|Is it possible to have lipodystrophy and still be a slow or non-progessor?
Feb 25, 2010
I had a possible HIV exposure in 2003 although I do not know if the person had HIV. I'm a straight, 35 year old male.
Since then I've been tested a total of 11 times for HIV, three times six years after possible exposure and still negative.
Yet signs of lipodystrophy are present, and I've been diagnosed with low testosterone recently. So pointers are there for HIV. It's sort of frustating, like having your arm fall off and then someone saying, no your arm is fine, it's all in your head.
My question is could someone have HIV and have lipodystrophy/atrophy and yet be considered a slow or non-progessor because they're immune system is still doing really well? Like could HIV affect the system metabolically but not cause serious health problems?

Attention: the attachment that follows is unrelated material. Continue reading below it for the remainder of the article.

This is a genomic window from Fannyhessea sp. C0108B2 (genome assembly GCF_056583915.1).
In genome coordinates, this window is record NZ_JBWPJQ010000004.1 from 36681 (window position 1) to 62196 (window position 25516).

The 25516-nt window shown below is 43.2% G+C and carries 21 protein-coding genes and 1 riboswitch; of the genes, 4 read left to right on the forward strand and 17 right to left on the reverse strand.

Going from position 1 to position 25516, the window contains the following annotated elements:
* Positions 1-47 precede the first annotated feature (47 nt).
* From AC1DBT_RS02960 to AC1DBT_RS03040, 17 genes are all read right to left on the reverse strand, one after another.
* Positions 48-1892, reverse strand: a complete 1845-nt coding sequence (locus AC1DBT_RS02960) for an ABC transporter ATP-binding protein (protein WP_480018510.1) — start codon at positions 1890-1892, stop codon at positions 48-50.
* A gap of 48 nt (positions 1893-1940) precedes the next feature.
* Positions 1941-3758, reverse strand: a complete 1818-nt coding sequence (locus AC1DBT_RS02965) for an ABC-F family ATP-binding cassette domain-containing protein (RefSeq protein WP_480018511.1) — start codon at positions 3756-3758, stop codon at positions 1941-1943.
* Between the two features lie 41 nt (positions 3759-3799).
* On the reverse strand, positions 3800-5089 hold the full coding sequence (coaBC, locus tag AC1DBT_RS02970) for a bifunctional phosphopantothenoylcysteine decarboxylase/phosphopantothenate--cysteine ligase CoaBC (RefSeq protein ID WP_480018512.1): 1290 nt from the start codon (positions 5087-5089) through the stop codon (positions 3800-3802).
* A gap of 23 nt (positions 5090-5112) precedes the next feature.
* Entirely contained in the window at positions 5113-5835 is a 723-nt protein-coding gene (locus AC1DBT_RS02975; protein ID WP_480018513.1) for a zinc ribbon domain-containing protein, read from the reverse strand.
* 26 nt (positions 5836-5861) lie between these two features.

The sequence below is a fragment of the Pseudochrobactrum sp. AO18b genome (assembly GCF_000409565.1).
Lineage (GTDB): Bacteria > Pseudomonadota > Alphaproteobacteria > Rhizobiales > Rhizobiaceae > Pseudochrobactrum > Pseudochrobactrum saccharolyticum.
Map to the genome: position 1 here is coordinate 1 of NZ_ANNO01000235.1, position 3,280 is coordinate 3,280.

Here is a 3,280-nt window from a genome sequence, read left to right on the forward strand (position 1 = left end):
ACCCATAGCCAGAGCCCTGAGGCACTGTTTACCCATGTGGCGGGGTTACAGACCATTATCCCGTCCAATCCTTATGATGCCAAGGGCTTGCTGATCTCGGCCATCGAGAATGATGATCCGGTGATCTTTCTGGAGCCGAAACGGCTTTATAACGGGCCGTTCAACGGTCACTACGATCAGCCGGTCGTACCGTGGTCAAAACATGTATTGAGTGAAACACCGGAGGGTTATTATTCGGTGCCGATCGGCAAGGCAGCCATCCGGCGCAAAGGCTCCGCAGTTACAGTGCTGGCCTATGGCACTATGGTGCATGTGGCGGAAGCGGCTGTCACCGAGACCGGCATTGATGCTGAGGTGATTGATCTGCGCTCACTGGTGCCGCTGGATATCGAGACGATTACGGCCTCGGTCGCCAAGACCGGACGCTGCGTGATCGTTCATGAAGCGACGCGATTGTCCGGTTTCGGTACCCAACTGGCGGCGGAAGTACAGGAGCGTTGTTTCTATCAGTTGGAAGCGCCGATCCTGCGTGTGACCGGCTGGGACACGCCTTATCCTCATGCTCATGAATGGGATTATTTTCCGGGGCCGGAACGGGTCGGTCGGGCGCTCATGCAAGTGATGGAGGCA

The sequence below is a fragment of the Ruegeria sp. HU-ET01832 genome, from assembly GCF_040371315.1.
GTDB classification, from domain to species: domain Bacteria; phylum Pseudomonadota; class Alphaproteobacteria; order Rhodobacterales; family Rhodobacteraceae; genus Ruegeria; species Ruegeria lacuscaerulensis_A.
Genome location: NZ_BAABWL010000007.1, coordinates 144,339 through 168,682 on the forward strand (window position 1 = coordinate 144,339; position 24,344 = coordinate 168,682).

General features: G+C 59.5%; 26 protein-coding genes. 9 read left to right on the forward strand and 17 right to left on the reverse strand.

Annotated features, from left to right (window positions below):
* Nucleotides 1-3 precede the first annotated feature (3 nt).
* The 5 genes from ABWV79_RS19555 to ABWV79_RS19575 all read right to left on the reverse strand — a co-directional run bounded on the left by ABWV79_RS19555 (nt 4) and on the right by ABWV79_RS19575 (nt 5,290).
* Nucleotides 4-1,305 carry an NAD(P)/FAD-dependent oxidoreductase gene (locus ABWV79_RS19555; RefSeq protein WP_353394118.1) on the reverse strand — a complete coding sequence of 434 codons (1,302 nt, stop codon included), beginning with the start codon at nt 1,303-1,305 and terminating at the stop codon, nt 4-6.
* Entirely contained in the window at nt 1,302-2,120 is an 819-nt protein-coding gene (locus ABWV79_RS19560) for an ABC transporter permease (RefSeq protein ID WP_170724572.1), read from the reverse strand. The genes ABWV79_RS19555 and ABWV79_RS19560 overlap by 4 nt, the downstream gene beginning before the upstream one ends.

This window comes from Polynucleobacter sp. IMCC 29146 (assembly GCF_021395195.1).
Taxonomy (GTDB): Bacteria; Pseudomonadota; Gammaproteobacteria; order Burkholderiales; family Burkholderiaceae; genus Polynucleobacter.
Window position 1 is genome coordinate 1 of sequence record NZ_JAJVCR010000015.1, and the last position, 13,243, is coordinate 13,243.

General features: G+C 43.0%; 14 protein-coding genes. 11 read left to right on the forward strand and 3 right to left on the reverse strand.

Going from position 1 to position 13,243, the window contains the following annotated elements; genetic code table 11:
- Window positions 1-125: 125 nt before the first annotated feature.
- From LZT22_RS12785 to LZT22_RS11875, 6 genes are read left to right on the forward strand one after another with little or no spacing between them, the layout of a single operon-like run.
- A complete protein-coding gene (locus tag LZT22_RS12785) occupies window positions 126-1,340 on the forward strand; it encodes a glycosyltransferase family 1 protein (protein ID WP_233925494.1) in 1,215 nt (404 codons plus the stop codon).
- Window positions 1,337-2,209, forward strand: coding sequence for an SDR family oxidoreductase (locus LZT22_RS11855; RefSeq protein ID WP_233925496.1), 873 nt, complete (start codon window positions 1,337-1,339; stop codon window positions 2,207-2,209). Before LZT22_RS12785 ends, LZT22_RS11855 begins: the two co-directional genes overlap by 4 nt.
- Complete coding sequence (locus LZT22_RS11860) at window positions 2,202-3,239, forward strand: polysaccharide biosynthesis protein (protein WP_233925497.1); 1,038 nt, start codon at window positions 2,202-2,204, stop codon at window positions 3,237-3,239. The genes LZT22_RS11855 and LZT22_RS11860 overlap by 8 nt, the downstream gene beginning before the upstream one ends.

My last HIV tests were Sept. 2009 and then Dec.2009 Antibody - Negative Antibody - Negative PCR RNA to 48 Copies - Negative
CD4 Count in 2003 was 1000, in Nov. 2009 it was 701 and in Feb. 2010 it was 1202.
Thanks Dr. McGowan!
| Response from Dr. McGowan
There are many reasons people may develop lipodystrophy. Sometimes it is part of normal aging, sometimes it may be due to hormone imbalance. The latter may be the cause in your case. Not all hormone imbalance or low testosterone is caused by HIV, in fact the vast majority of cases have nothing to do with HIV. Also, persons who are long-term non-progressors with HIV, or even "elite controllers" who may have undetectable viral loads off trteatment will test HIV positive on screening. Their immune systems are revved up to supppress the virus. Your negative HIV antibody tests prove that you are not in this group.
You should speak with your doctor about having an endocrine (hormone) evaluation.
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